If I could change my attitude, I was sure I would find a way to enjoy the whole yuletide process. I knew the people I would be around, I knew that I love them and would do anything for them. And that’s when it dawned on me. I would be in a goldmine. I would be surrounded by characters and stories that I could embellish like a Christmas tree.

And boom! There it was! I was suddenly excited about the holidays.

I repeat, I love every single member of my family, the ones I’ve known my whole entire life, the ones who have joined us over the years, and the newest ones. The thought of spending time with the whole crazy bunch thrills me. There is always fun and laughter, joy and love. And through it all, the muse sits on my shoulder taking notes.

Congratulations. You have just received a post card from the muse.

PATRIOTISM


PATRIOTISM

by Sharon Stevens

n. patriot+ism- love and loyal or zealous support of one’s own country,especially in all matters involving other countries; nationalism.     Websters New World Dictionary

In honor, memory, and celebration of my grandparents Richard & Anna Groves

What I know about patriotism I learned from my grandparents. During World War II families were encouraged to invite servicemen from the local air base for holiday meals. Rationing dictated they could only host two men at a time. The soldiers chosen for my grandparents refused to come unless they could bring a third. Their friend was of Chinese descent from California, and though he fought in Uncle Sam’s army he was unwelcome outside the base.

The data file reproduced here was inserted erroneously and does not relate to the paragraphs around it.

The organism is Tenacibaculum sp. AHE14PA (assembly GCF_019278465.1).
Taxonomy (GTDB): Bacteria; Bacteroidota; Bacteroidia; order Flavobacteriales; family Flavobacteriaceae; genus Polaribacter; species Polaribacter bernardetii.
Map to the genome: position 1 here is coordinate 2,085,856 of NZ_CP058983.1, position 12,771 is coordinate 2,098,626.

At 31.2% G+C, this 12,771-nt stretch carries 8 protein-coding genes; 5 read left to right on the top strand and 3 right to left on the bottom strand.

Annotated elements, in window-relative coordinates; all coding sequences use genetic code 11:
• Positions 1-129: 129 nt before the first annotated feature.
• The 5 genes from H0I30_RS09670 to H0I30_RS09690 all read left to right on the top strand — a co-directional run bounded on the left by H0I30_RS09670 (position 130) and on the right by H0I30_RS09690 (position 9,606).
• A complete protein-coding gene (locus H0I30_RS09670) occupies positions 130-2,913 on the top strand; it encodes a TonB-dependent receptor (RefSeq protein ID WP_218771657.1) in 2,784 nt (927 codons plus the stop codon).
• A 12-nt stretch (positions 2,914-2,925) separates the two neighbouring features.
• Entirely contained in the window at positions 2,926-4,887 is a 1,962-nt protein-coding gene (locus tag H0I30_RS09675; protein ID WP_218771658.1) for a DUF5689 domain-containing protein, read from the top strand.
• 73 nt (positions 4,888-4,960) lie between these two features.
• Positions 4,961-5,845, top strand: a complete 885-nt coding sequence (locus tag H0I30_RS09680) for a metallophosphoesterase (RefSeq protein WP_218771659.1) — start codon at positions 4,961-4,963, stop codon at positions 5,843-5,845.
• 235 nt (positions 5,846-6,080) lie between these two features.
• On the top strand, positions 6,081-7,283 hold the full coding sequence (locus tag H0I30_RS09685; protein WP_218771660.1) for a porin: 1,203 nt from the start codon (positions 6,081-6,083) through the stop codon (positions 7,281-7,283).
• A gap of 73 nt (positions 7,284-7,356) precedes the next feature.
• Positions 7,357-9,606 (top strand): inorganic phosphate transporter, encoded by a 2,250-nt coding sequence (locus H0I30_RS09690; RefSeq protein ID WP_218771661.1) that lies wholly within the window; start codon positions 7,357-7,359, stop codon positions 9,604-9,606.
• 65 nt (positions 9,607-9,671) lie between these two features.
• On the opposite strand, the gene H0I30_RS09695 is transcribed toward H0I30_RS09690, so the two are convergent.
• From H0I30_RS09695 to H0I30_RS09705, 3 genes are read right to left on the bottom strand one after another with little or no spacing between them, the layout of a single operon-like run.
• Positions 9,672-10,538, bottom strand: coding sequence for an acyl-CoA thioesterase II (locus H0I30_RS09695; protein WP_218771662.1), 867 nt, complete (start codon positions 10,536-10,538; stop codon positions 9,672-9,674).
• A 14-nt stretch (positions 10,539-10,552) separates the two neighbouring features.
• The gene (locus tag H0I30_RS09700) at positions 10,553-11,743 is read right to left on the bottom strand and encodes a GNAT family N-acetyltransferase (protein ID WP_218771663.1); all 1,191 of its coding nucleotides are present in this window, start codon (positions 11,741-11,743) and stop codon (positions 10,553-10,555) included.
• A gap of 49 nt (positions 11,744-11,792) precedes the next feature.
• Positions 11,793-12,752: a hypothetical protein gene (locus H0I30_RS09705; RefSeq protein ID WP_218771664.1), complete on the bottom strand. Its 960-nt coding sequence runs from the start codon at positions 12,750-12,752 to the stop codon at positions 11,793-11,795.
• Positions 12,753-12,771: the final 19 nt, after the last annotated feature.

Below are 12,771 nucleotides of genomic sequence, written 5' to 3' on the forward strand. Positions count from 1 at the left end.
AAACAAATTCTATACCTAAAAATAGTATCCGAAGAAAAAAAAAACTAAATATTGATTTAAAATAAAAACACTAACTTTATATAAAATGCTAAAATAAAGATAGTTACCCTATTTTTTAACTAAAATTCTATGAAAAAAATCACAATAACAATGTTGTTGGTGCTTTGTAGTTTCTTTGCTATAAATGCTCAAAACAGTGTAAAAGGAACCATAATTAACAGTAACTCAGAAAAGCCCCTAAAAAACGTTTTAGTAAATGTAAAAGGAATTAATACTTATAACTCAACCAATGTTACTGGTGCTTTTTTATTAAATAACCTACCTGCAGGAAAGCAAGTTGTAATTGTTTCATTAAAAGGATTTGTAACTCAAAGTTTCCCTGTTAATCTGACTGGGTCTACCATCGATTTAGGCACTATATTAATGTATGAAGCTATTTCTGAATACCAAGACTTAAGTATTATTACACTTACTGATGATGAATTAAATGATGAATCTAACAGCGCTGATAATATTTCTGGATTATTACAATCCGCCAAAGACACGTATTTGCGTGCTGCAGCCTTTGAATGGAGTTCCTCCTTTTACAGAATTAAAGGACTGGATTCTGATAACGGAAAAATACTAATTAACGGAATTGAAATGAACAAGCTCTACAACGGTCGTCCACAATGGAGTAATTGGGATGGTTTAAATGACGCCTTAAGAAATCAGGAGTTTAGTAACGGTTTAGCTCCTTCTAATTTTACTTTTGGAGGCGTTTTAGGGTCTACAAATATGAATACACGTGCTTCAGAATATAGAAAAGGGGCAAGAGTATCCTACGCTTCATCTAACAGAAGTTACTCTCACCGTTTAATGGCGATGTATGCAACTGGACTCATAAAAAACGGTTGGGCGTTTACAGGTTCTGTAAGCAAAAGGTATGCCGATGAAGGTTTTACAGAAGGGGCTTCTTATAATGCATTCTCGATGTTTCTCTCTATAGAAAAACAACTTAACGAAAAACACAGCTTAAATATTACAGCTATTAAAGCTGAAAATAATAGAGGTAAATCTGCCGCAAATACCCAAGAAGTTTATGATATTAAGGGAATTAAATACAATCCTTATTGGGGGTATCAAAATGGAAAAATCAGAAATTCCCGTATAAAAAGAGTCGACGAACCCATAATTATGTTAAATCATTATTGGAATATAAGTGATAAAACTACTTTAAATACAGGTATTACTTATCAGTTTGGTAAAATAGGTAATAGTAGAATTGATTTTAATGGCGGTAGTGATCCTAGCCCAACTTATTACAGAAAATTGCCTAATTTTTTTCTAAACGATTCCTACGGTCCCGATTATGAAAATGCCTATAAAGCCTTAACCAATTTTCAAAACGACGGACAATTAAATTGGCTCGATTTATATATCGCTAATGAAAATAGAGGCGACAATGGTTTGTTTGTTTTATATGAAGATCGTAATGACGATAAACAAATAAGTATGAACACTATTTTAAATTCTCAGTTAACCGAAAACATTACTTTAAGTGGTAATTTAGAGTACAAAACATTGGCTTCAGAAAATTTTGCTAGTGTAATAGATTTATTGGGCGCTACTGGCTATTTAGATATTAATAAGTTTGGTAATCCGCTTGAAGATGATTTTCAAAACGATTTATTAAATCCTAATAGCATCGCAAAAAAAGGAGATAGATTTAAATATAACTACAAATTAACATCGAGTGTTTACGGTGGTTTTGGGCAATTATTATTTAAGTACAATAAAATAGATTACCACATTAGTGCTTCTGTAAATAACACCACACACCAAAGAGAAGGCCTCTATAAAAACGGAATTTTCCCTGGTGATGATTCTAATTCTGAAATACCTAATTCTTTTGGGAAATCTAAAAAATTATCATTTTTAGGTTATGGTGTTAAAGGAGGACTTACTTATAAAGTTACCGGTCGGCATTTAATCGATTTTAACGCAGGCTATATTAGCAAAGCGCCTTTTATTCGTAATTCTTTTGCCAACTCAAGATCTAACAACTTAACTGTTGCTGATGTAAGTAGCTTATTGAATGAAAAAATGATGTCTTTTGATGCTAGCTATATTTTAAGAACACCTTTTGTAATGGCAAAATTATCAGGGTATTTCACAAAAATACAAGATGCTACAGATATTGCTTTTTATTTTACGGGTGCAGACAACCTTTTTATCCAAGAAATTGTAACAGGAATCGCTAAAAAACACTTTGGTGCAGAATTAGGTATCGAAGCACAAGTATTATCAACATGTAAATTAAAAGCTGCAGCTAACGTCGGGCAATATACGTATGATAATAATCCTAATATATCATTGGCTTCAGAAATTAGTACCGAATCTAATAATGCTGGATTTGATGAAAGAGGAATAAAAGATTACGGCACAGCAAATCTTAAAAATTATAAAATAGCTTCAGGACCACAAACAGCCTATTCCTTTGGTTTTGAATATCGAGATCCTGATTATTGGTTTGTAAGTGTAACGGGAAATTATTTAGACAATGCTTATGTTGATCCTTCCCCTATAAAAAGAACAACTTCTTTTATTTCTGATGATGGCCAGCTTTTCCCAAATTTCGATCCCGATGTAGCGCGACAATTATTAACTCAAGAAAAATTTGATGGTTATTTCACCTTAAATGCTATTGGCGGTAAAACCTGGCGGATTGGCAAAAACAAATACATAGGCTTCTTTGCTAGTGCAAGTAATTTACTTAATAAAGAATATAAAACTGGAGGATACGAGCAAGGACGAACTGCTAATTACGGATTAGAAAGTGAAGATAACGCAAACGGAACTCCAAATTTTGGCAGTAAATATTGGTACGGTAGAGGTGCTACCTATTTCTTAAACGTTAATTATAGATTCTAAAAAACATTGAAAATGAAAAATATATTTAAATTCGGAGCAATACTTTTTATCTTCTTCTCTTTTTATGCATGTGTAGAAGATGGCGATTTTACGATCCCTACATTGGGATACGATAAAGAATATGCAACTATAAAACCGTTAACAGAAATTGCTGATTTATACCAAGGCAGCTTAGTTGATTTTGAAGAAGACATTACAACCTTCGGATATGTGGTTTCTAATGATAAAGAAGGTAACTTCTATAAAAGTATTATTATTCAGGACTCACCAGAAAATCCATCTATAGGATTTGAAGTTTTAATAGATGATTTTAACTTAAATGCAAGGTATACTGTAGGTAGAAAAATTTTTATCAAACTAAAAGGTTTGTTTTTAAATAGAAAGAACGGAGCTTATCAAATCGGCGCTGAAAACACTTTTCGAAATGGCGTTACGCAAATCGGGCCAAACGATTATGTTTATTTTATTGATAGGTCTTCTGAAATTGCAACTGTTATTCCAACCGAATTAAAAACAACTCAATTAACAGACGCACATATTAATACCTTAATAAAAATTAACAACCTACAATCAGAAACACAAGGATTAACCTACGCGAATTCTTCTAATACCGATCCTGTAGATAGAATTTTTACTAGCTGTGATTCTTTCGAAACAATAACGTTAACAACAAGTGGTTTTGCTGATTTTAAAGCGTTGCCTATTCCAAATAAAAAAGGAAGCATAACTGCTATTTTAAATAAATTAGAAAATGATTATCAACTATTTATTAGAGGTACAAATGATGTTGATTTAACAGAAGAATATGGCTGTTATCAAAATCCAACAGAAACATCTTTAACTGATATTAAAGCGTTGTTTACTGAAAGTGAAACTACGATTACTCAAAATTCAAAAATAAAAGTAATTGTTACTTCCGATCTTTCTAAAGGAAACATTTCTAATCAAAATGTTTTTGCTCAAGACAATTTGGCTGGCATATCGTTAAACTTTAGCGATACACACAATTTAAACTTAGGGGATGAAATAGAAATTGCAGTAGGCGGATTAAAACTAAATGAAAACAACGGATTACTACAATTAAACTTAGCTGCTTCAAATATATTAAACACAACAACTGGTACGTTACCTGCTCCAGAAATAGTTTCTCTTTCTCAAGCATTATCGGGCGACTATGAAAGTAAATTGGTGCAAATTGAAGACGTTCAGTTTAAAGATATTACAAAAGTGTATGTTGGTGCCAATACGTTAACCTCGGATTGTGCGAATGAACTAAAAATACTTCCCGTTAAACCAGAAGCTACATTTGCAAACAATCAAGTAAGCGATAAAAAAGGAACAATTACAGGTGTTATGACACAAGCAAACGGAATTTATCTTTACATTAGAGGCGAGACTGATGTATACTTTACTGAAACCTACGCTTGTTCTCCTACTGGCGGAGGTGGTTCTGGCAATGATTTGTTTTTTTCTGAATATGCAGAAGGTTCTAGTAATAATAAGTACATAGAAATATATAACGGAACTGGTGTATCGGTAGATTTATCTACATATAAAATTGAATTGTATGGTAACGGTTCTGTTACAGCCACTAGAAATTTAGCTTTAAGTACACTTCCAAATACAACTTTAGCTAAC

Grandfather had served in World War I in France in the Balloon Corp when the Armistice was signed. He knew how it felt to be so far from home at any time, but especially during the holiday season. Also their son was serving in Italy. Grandmother found it hard to imagine her first born a world away, and hoped he could find refuge with a family there. So without hesitation they opened their hearts to these three young men.

My mother remembers that first Thanksgiving of the war. They ate turkey with all the trimmings, and cakes made within rationing guidelines.

From that point on the soldier became a surrogate son. Christmas came and went, New Years and Valentine’s Day followed. Every spare moment found him at their address and not just for meals. Weekends were spent playing cards and listening to the radio with the family. Many of the other soldiers spent time off the base riding the bus downtown, to the drive inns, to the dances…his refuge was found within.

I have thought back over my grandparents efforts many times. Outside their home this young man would have faced certain discrimination, an ugliness aimed at his features though he wore the uniform of an American soldier.

In sharing the family hearth my grandparents weren’t marching in cadence with a military band, or saluting the flag with their hands over their hearts as the Star Spangled Banner stirred their soul. Their gesture spanned countless generations of dedicated Americans. They were doing what they could for the war effort by offering a warm meal with filling hearts while they filled bellies. Our family celebrated freedom just by welcoming a young soldier, AND the two friends who refused to leave him behind…simply a shining example linking the heritage of all patriots across time.

Through this legacy I know wars aren’t just won on the battlefield. Patriotism is practiced by those warriors who merely keep the home fires burning.

Sharon Stevens